Two Poems

Ilya Bernstein


Let us live, Lesbia, and let us laugh.
Let us crack up at countless jokes,
Asking "How many Neapolitans does it take to screw in a lightbulb?"
And "Knock knock, who's there?"
Slapping our knees with our hands and shaking
Under the pressure of laughter.

I have heard even you snort when you were laughing
If the joke was really funny.
Why should it surprise us, then, that people's faces turn red
And they are unable to speak but can only wheeze
And tears jump out of their eyes when they are laughing?
Little kids sometimes almost pee in their pants:
What greater compliment could there be to something really hilarious?
As if any more proof was needed, Lesbia.

Tell me a joke, tell me another.
Tell me another hundred and I'll tell you a hundred.
Let's tell each other thousands and thousands.
And when we grow old, if you should die first,
Then I will look back and remember all the jokes you told me,
And if I should die first,
Then you will look back and remember all the ones I told you,
And you will laugh,
Because they will still be funny.

Reprinted with permission from Attention and Man (Ugly Duckling Presse, 2003).


Like a fishnet, in bondage to the tides—
I saw my life.
I saw it moving left and right with its miraculous draft,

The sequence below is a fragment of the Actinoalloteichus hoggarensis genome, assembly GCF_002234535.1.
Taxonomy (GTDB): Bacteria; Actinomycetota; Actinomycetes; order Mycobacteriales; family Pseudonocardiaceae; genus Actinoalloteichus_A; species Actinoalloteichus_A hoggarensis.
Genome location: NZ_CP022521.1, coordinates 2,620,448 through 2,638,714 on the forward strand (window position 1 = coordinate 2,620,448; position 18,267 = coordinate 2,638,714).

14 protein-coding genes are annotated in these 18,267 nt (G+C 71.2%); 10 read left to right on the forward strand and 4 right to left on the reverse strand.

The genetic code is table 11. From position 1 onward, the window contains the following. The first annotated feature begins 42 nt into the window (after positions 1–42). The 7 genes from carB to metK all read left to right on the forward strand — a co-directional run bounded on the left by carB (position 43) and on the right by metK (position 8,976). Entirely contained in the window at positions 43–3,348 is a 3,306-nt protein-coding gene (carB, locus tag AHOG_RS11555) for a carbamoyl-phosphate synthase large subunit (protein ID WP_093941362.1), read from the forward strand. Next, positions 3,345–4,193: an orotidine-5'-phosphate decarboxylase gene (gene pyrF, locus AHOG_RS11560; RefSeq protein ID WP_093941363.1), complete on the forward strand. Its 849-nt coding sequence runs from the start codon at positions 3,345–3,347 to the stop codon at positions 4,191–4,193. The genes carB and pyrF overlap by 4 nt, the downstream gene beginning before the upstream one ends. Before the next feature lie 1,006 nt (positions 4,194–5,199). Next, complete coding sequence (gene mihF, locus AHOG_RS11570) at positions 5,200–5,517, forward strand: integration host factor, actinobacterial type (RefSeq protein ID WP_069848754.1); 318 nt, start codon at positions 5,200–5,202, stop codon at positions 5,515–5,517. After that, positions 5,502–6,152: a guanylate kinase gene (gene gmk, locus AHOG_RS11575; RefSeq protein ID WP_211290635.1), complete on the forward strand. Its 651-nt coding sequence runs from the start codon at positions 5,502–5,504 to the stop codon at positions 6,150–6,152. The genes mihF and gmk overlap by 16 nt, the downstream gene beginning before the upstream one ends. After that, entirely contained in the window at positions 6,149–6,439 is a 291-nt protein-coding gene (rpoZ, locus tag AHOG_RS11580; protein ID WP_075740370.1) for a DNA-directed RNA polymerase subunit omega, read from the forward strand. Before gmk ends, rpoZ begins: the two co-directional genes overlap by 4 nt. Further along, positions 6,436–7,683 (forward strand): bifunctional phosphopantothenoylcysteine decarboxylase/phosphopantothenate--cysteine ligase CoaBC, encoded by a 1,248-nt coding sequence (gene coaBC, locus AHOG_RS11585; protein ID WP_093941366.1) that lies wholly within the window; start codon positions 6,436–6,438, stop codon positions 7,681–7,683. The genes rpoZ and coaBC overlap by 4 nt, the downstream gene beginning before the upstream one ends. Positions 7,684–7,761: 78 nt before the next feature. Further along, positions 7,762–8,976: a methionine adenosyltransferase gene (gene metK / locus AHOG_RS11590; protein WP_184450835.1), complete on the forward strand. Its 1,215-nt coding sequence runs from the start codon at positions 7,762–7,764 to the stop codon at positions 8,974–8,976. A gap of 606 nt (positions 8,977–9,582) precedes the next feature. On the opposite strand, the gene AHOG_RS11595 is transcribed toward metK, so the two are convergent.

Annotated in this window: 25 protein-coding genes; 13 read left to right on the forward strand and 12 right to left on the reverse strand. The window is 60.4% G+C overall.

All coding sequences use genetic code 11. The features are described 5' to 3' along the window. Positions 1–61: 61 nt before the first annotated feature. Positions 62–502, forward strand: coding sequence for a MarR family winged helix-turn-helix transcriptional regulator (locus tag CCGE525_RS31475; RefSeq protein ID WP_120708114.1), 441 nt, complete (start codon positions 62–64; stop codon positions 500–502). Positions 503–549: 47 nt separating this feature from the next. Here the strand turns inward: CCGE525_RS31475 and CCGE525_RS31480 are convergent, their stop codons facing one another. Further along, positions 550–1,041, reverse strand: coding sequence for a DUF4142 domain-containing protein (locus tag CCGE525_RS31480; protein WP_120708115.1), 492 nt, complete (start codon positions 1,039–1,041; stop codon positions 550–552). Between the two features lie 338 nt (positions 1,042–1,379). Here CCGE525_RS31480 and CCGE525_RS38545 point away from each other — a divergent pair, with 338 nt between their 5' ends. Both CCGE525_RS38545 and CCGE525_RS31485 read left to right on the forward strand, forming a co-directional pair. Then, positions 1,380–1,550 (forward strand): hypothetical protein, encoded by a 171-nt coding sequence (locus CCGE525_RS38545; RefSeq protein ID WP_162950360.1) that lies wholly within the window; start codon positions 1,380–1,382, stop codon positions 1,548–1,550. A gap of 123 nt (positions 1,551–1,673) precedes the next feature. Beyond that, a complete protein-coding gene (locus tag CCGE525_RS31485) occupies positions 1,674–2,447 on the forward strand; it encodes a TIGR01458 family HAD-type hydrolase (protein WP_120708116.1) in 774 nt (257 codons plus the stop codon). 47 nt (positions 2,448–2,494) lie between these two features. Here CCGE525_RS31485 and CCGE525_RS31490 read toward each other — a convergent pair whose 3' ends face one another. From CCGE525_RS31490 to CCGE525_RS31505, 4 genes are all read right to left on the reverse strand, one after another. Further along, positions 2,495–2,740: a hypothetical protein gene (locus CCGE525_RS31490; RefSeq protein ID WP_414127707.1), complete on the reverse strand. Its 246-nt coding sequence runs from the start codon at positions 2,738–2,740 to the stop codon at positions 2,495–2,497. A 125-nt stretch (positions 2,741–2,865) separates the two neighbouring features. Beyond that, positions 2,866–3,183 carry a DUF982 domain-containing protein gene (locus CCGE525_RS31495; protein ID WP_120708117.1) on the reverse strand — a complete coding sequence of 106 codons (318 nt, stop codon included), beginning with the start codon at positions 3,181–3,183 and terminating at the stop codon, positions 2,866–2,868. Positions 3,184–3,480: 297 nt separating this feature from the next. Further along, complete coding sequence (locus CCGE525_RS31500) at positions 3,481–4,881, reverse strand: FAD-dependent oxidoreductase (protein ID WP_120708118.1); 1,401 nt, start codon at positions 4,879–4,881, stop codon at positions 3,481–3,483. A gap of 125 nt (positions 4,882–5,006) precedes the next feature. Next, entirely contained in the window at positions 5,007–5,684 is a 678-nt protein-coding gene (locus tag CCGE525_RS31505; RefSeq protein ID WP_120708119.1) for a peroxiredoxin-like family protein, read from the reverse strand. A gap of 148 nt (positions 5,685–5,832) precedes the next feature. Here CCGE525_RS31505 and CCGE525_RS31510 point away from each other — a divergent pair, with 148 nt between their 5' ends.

And there was not a soul in sight that could pull it up.

O polyphony!
How many lines and functions have fallen into me!
My contracts are all buried in the earth,
But how manly is the handshake of hope and fear in my flesh!

I, too, have stood on a bridge over some brook
And heard it babbling in half-a-dozen places.
And I saw this life of mine
Stretched out like a sheet let down from heaven by four corners.

Ilya Bernstein

Ilya Bernstein's collection of poetry is called Attention and Man, (Ugly Duckling Presse, 2003). His poetry, prose, and translations have appeared in Ars Interpres, The Best American Poetry 2006, Circumference, Fulcrum, 6x6, Persephone, Res, and Zoland Poetry (forthcoming). He is the editor of Osip Mandelstam: New Translations (UDP, 2006). He was born in the Soviet Union, grew up in the United States, translates for a living, and lives in New York City.